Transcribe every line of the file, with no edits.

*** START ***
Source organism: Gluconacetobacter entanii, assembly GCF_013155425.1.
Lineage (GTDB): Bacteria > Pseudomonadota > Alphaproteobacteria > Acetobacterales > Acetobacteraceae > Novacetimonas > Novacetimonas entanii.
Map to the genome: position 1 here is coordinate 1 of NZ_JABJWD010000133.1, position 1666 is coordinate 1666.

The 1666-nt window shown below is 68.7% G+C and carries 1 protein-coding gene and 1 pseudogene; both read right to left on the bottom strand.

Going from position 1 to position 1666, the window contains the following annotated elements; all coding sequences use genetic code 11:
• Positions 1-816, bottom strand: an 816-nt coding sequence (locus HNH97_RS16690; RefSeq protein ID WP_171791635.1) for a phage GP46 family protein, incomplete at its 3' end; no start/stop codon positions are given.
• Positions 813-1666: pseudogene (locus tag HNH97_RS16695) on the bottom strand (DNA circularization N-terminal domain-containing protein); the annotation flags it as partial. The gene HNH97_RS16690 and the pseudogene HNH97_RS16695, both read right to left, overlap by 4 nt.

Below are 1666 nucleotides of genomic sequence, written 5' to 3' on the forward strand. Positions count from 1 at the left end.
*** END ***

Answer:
Source organism: Gluconacetobacter entanii, assembly GCF_013155425.1.
Lineage (GTDB): Bacteria > Pseudomonadota > Alphaproteobacteria > Acetobacterales > Acetobacteraceae > Novacetimonas > Novacetimonas entanii.
Map to the genome: position 1 here is coordinate 1 of NZ_JABJWD010000133.1, position 1666 is coordinate 1666.

The 1666-nt window shown below is 68.7% G+C and carries 1 protein-coding gene and 1 pseudogene; both read right to left on the bottom strand.

Going from position 1 to position 1666, the window contains the following annotated elements; all coding sequences use genetic code 11:
• Positions 1-816, bottom strand: an 816-nt coding sequence (locus HNH97_RS16690; RefSeq protein ID WP_171791635.1) for a phage GP46 family protein, incomplete at its 3' end; no start/stop codon positions are given.
• Positions 813-1666: pseudogene (locus tag HNH97_RS16695) on the bottom strand (DNA circularization N-terminal domain-containing protein); the annotation flags it as partial. The gene HNH97_RS16690 and the pseudogene HNH97_RS16695, both read right to left, overlap by 4 nt.

Below are 1666 nucleotides of genomic sequence, written 5' to 3' on the forward strand. Positions count from 1 at the left end.